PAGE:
Write a Better Blog: 5 Tricks From a Veteran
I wish I had a dollar for every article I've read about the pros and cons of blogging. Some say blogging is good because it lets you reach a wide audience. Others say it's bad because you can't control it. Still others will tell you blogging is essential because it demonstrates that you and your firm are "edgy." But, naysayers will tell you no one reads the damn things in the first place.
They’re right--and they’re wrong.
Blogging isn’t for everyone. But, it can be a powerful business and thought leadership tool for those who feed and nurture it the way I’ve learned to over a seven-year period of trial and error (mostly error, by the way). Today, my Rep Man blog is one of the most widely read in the PR industry. It's routinely re-published on the front page of leading trade media each and every day, and has won two "best of" awards.
What do I do that makes my blog succeed?
1. I take the road less traveled.
Unlike the vast majority of PR and communications bloggers, I don’t opine about the breaking crisis story of the day. Nor do I rehash tried and true methods for pitching the media, winning interviews, or pleasing clients. Instead, I look for offbeat, back-page features that I can leverage to discuss wise (and not so wise) uses of image and reputation. My subjects have varied from The Heart Attack Grill and the Catholic Church to the sale of AK-47s in the U.S. and the latest Hollywood blockbuster.
2. I begin and end with the same message.
I craft a blog the same way I write a speech. I tell my audience what I’m about to say, say it, and then tell readers what I just said. Coming full circle is a subtle but smart way to ensure readers get the gist of your blog and perhaps inspire them to either post a comment and/or spread it to their circle of friends.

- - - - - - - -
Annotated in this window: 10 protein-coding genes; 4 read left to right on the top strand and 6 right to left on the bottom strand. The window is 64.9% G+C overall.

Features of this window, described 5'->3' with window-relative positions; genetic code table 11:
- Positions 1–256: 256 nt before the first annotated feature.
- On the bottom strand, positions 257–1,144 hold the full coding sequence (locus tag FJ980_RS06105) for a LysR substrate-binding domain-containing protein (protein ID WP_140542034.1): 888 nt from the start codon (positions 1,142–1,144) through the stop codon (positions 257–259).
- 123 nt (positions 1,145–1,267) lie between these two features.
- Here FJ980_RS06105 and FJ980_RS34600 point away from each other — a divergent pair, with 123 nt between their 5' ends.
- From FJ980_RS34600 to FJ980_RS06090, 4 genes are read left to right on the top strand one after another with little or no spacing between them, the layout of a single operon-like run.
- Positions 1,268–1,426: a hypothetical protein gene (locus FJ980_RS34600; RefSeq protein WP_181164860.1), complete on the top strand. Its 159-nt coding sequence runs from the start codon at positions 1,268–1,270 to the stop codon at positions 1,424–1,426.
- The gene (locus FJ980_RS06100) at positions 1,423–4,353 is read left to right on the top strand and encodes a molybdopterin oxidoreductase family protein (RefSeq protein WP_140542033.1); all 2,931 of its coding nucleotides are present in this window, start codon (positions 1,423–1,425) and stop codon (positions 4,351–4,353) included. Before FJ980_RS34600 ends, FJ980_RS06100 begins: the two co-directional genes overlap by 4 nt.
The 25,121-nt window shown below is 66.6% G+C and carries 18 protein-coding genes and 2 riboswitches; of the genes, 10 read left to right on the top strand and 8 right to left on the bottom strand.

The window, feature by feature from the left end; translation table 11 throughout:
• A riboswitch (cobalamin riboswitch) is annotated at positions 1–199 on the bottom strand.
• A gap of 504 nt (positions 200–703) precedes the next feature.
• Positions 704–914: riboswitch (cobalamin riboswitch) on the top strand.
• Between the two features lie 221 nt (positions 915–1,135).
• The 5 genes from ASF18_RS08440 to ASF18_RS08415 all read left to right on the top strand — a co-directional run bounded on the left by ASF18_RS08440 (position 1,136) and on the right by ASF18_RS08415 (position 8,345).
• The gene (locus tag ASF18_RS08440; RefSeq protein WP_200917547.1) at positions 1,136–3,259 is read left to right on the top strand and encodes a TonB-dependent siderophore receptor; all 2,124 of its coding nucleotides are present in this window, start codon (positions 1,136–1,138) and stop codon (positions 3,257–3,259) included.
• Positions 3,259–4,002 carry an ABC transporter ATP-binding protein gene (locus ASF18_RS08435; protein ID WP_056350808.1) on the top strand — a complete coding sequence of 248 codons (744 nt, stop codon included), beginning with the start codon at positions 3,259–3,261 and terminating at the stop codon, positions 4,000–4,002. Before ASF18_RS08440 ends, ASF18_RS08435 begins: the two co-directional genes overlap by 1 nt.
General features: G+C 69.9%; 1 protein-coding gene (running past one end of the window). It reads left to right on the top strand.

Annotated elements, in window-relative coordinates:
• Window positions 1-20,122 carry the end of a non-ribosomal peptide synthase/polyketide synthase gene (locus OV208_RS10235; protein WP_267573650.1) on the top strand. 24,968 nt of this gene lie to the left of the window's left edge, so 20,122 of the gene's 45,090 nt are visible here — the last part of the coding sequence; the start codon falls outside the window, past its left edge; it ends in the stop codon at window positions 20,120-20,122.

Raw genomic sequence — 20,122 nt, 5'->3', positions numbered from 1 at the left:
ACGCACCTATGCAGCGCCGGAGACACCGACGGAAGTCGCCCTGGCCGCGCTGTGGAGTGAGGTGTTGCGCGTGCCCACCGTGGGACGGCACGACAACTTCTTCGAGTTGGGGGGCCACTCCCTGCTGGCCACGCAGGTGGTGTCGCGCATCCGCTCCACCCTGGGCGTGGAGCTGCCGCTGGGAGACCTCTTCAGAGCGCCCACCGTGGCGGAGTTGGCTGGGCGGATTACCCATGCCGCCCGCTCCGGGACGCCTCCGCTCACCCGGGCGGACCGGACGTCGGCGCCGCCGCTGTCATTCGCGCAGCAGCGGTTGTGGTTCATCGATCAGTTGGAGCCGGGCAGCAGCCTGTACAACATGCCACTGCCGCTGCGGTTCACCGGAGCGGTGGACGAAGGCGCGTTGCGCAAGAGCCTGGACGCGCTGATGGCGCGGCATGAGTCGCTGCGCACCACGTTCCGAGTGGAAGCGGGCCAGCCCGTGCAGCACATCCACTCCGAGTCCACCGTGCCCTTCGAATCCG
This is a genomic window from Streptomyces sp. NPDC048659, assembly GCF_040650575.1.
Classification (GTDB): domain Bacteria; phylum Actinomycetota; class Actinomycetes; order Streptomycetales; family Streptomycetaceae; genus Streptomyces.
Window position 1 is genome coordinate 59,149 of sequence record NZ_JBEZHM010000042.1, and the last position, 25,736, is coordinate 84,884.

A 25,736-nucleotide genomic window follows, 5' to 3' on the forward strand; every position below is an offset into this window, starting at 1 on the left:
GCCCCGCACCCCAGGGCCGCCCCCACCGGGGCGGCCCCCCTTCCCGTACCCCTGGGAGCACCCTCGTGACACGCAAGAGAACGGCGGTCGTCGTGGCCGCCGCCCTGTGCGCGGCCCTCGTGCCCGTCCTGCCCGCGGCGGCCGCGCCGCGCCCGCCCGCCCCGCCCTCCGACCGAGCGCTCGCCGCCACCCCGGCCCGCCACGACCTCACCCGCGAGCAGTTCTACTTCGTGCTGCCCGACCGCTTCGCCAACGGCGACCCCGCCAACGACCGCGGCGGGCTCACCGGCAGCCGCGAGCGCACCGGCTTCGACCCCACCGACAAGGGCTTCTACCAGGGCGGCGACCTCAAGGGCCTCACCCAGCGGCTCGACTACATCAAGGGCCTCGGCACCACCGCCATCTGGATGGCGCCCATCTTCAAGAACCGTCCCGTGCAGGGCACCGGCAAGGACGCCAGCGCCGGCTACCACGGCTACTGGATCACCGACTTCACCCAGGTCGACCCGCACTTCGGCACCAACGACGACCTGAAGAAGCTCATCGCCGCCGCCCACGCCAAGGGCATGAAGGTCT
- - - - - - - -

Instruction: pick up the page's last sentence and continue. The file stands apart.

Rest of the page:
3. Stick with a consistent theme.
While all of my blogs touch on image and reputation, I consistently stick to one central theme: advocating for the small and midsized PR firm. My industry is absolutely dominated by the top 10 agencies that receive the lion’s share of trade coverage and awards. I continually argue on behalf of the tiny, overlooked agencies and point out that, were the playing field leveled, smaller firms would routinely outperform their better-heeled competitors. It’s ruffled some feathers, but has also won me lots of followers (and free drinks at industry trade gatherings).
4. Connect the dots that others might miss.
When former heavyweight champion Smokin’ Joe Frazier passed away, the sports pages took note, but the PR world didn’t. Having grown up watching Joe be out-boxed and outtalked by his arch nemesis, Muhammad Ali, I dashed off a post with five lessons every communicator could learn from Smokin’ Joe. That post was named best of the day and best of the week by a top trade journal.
5. Develop a unique voice.
Too many bloggers are too nice. That means that, while they may write passable copy, it’s too often bland and boring. Many are also afraid to tackle the more difficult issues in their profession. I’ve taken a different tack. I’ve blogged about such controversial PR topics as the near domination of our industry by young, white females and the dangers of engaging with serial clients (notorious CMOs who change PR firms as often as they change socks). That said, while I opt for edginess, I always try and soften it with humor.
I’m not suggesting my approach will work for you. Nor will I suggest that blogging alone will attract business. But, if you treat it the way I do, blogging will provide you with a clear and distinct voice and an unparalleled way in which to engage friends and strangers alike in discussions that matter to you.
STEVE CODY | Columnist
I'm a climber, comedian, and dog lover. But not necessarily in that order. I also happen to be co-founder and CEO of Peppercomm, a strategic communications firm headquartered in NYC, with offices in San Francisco and London. I publish RepMan, a daily blog, and have had the opportunity to appear on CNBC, MSNBC, NPR, and a host of other top-tier media over the years. firstname.lastname@example.org